Presbyterian Evangelical Churches


Presbyterian evangelical churches believe in reformed orthodoxy, such as the essentials of the Christian faith, including the death, burial and resurrection of Jesus Christ, the work of the Holy Spirit in redeeming lives through the sacrificial death of Christ on the cross, and trusting in His free gift of grace for salvation from sin. They are headquartered in Livonia, Michigan, which is close to Detroit.

The Evangelical Presbyterian Church, OR EPC, broke off from the United Presbyterian Church of the USA, or PCUSA, in the early eighties because of differences in beliefs and a perceived liberalism abounding in that denomination. One of the breaking points was when a pastor was elected to a Maryland church who did not fully affirm that Jesus was the Son of God. One of the first things that the EPC did was to draft a list of beliefs centered around the theological core of the Gospel, in order to promote unity within their ranks. Other highlights of the history of this denomination are the fact of its being bound to the Westminster Confession of Faith, without adding to it like the United Presbyterian Church of the USA has. Furthermore, it follows along the main stream of Reformed church denominations such as the Presbyterian Church in America, and the Orthodox Presbyterian Church.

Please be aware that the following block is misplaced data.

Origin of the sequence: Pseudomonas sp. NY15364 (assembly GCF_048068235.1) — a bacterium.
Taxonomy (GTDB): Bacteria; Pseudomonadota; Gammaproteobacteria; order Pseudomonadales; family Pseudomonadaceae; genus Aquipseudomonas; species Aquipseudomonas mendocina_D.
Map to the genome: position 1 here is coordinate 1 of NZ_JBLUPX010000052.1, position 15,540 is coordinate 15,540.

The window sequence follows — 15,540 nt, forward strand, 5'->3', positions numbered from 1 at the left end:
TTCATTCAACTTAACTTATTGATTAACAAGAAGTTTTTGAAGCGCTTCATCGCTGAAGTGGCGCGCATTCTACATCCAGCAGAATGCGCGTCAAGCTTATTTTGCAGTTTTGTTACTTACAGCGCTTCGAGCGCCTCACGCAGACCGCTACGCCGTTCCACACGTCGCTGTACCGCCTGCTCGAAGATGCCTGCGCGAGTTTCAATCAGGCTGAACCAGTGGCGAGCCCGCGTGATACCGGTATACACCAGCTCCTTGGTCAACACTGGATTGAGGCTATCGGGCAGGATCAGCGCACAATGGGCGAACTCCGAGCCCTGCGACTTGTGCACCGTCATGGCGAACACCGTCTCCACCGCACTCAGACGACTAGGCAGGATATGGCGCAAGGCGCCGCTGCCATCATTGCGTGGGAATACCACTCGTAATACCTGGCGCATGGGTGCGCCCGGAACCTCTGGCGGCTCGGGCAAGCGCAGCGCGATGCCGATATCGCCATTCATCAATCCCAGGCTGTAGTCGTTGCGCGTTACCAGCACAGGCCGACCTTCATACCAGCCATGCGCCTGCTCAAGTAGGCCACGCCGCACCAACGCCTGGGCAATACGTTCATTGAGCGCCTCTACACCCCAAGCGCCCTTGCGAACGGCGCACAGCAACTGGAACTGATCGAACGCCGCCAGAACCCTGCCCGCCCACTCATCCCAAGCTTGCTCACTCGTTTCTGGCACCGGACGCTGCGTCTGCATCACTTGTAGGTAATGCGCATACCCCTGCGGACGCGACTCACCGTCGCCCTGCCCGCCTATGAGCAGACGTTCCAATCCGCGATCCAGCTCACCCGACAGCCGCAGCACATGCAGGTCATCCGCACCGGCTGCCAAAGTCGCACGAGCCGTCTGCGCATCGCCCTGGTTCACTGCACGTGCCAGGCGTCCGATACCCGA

Where it differs primarily from these other church denominations is when it comes to things it considers nonessential, such as beliefs pertaining to the charismatic movement and the ordaining of women in the church. It leaves the ordaining of women to each individual governing church. Their motto is, “In Essentials, Unity; In Non-Essentials, Liberty; In All Things, Charity. Truth in Love.” They also adhere to the Five Points of Calvinism, which is essential to the Reformed understanding of scripture. This denomination has also been thought of or referred to as the “New School” Presbyterianism, whereas the Orthodox Presbyterian Churches and the Presbyterian Churches in America would be thought of as the “Old School” form of Presbyterianism.

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The biggest stance the Evangelical Presbyterian Church denomination has taken is that it refuses to add anything to the Westminster Confession of Faith, which it perceives the PCUSA to have done. It only differs with other main line Reformed denominations in its definitions of what may be considered “non-essential.” Nevertheless, it is considered to be a conservative denomination when compared side by side with the United Presbyterian Churches of the USA, whose controversial departure from scripture and behavioral standards has caused many to break away into these other denominations.


Source by Jeremy Oms